Back to those Santa Maria del Fiore frescoes. This sixteenth century work depicts The Last Judgement, with the bottom section representing Capital Sins and Hell and featuring huge graphic images of: death, hellfire, tridents skewering throats, horned and tailed demons, grotesque chimeras, The Beast swallowing humans whole, carnality, animal genitalia, a hydra (but that’s Greek, isn’t it? Well, why not borrow another myth’s monster if it serves the purpose?), evisceration, skinning, fear, agony, etc, etc.
It’s imposing, no doubt about that. But it’s just a painting, in a Renaissance cathedral, so it shouldn’t be taken seriously – except as art. I know if I’d have been exposed to it as that impressionable, vampire-phobic kid, I’d have been horrified. (Incidentally, Florentines objected to their city’s use as a location setting for Hannibal, in which a police detective is disembowelled and hanged from the balcony of the Palazzo Vecchio.) But nobody takes this kind of thing seriously now, surely?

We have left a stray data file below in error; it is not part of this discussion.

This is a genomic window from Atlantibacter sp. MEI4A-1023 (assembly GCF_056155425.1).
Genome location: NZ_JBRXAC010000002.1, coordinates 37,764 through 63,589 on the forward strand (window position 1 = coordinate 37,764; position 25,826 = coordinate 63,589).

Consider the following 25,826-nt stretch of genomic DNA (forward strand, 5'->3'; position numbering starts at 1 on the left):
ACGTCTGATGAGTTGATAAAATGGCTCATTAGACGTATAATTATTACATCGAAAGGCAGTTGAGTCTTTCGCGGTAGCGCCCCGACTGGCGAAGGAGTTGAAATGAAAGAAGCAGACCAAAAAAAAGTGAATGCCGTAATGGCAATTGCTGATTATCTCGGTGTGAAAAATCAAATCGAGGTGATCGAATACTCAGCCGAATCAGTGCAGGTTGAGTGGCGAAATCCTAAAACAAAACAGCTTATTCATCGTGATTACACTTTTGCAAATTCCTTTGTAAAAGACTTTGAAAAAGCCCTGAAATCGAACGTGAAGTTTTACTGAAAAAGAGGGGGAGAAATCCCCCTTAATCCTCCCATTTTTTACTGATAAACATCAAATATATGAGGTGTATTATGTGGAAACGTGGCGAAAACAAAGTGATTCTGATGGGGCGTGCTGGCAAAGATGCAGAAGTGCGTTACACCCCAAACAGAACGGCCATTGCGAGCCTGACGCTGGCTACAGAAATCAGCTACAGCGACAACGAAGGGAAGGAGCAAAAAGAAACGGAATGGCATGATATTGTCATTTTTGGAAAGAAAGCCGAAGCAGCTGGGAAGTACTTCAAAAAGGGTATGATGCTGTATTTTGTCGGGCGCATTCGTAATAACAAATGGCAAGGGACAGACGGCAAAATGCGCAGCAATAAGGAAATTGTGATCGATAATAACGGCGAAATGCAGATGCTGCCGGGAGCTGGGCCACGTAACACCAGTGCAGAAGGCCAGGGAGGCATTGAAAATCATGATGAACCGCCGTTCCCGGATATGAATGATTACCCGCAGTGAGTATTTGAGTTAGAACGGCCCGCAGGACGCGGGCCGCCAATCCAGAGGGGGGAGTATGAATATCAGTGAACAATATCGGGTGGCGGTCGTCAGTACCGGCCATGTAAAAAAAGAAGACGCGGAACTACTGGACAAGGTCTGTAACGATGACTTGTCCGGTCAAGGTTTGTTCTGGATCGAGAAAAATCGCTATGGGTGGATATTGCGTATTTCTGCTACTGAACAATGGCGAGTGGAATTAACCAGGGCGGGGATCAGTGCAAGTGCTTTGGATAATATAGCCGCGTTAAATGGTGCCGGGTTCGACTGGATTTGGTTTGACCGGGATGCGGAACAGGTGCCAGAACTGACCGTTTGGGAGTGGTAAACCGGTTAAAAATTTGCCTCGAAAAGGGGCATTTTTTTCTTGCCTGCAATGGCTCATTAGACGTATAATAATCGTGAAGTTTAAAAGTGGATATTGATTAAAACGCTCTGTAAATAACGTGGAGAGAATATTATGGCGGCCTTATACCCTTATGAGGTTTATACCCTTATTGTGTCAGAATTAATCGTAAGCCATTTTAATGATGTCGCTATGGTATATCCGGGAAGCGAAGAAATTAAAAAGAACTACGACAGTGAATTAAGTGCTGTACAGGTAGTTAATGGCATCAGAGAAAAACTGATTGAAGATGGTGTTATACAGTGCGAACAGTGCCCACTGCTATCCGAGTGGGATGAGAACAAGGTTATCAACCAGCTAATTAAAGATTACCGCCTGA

I was disturbed last week by the Channel 4 Cutting Edge documentary, Baby Bible Bashers. One of its subjects was a seven year old boy from Mississippi, preaching on the streets, encouraging sinners to repent, else go to hell. What’s my connection here? Well, this young child would look up at those fresco/secco images and believe them to a true representation of our fate. He knows there are worms down there that will eat you.
I was moved by the final footage of this damaged boy, brain-washed by idiot parents, traumatised to tears by the hostility of the reaction his words, and his family’s banners, provoked on the more liberal streets of New York. I’m with Dawkins on this one – child abuse.